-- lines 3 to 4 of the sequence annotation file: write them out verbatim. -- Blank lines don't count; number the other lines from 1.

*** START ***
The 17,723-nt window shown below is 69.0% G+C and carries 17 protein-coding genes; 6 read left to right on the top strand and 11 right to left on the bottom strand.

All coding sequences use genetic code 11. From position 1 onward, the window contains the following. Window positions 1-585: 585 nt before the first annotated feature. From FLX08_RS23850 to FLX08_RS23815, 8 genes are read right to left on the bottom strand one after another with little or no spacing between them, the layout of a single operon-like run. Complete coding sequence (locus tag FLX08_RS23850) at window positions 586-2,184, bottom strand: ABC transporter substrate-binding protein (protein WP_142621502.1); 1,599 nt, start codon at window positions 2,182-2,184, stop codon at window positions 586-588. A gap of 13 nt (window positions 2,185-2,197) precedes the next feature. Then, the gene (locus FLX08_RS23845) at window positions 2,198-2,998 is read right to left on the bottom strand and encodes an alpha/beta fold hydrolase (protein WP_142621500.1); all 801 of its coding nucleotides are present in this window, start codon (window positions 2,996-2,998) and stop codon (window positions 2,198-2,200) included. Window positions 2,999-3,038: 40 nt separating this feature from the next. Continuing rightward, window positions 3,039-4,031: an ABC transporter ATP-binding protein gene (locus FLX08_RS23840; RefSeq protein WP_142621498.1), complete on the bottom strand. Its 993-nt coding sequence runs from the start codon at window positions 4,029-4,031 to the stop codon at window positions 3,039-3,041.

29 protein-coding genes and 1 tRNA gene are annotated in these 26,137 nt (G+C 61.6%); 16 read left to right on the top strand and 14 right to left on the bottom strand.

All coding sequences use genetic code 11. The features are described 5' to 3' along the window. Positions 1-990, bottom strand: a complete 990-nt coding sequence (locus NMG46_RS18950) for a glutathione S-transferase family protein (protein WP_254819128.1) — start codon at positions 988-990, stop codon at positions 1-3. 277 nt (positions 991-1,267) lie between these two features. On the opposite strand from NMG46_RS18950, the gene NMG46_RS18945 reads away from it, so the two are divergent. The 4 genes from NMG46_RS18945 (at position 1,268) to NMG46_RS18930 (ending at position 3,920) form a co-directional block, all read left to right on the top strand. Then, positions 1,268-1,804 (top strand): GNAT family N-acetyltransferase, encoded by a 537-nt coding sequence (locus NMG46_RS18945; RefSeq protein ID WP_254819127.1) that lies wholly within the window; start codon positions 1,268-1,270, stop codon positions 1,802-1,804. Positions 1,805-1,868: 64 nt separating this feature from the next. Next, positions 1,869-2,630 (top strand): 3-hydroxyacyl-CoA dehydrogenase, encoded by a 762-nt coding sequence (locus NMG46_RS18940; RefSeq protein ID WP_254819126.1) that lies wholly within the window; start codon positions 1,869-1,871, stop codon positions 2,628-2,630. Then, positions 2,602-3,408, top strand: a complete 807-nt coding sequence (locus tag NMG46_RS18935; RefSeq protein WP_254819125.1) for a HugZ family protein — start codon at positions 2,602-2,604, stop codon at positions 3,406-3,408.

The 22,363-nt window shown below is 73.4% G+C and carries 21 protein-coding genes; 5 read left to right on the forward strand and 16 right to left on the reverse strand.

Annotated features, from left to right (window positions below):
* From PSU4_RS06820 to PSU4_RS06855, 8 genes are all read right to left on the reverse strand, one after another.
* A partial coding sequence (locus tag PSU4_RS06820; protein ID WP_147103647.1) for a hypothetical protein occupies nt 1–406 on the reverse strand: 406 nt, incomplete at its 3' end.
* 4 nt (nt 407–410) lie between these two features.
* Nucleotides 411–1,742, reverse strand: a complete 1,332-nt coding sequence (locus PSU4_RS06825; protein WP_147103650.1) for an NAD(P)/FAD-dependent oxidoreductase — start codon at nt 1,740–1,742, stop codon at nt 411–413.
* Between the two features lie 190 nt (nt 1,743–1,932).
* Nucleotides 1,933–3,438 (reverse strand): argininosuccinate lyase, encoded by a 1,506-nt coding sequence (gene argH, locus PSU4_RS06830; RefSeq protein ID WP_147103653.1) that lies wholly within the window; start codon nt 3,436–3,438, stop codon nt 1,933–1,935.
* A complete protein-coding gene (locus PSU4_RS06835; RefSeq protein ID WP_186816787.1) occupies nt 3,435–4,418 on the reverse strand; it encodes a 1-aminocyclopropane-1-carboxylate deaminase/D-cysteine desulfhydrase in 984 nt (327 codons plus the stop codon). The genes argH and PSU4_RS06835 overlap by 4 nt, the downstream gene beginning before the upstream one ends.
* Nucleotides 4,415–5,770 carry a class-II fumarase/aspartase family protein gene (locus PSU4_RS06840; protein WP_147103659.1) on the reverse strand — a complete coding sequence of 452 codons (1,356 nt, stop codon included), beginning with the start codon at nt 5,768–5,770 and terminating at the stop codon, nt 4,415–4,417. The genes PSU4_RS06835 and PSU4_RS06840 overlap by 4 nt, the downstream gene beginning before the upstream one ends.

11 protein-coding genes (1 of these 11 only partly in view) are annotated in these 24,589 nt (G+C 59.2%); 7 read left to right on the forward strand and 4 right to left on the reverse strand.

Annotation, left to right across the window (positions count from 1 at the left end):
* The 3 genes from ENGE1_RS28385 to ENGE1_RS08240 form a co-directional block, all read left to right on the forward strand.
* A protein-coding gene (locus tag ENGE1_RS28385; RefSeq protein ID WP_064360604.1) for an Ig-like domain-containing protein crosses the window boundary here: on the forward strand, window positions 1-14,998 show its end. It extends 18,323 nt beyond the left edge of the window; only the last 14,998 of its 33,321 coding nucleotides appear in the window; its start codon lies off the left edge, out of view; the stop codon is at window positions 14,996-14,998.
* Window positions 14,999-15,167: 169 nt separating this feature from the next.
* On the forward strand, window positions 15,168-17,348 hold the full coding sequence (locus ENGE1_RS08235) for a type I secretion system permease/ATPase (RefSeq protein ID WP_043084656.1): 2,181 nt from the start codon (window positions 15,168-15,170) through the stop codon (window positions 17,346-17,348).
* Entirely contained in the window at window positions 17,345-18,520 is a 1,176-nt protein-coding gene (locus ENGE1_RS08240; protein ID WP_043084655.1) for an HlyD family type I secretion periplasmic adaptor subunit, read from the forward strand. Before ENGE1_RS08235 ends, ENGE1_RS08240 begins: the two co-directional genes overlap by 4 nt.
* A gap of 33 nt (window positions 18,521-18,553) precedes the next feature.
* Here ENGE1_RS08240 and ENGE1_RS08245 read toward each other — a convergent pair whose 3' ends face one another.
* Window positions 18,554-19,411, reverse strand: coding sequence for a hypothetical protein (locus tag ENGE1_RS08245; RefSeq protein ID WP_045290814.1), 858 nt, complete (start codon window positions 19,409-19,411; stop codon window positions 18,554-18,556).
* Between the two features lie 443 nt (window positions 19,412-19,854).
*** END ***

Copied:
29 protein-coding genes and 1 tRNA gene are annotated in these 26,137 nt (G+C 61.6%); 16 read left to right on the top strand and 14 right to left on the bottom strand.

All coding sequences use genetic code 11. The features are described 5' to 3' along the window. Positions 1-990, bottom strand: a complete 990-nt coding sequence (locus NMG46_RS18950) for a glutathione S-transferase family protein (protein WP_254819128.1) — start codon at positions 988-990, stop codon at positions 1-3. 277 nt (positions 991-1,267) lie between these two features. On the opposite strand from NMG46_RS18950, the gene NMG46_RS18945 reads away from it, so the two are divergent. The 4 genes from NMG46_RS18945 (at position 1,268) to NMG46_RS18930 (ending at position 3,920) form a co-directional block, all read left to right on the top strand. Then, positions 1,268-1,804 (top strand): GNAT family N-acetyltransferase, encoded by a 537-nt coding sequence (locus NMG46_RS18945; RefSeq protein ID WP_254819127.1) that lies wholly within the window; start codon positions 1,268-1,270, stop codon positions 1,802-1,804. Positions 1,805-1,868: 64 nt separating this feature from the next. Next, positions 1,869-2,630 (top strand): 3-hydroxyacyl-CoA dehydrogenase, encoded by a 762-nt coding sequence (locus NMG46_RS18940; RefSeq protein ID WP_254819126.1) that lies wholly within the window; start codon positions 1,869-1,871, stop codon positions 2,628-2,630. Then, positions 2,602-3,408, top strand: a complete 807-nt coding sequence (locus tag NMG46_RS18935; RefSeq protein WP_254819125.1) for a HugZ family protein — start codon at positions 2,602-2,604, stop codon at positions 3,406-3,408.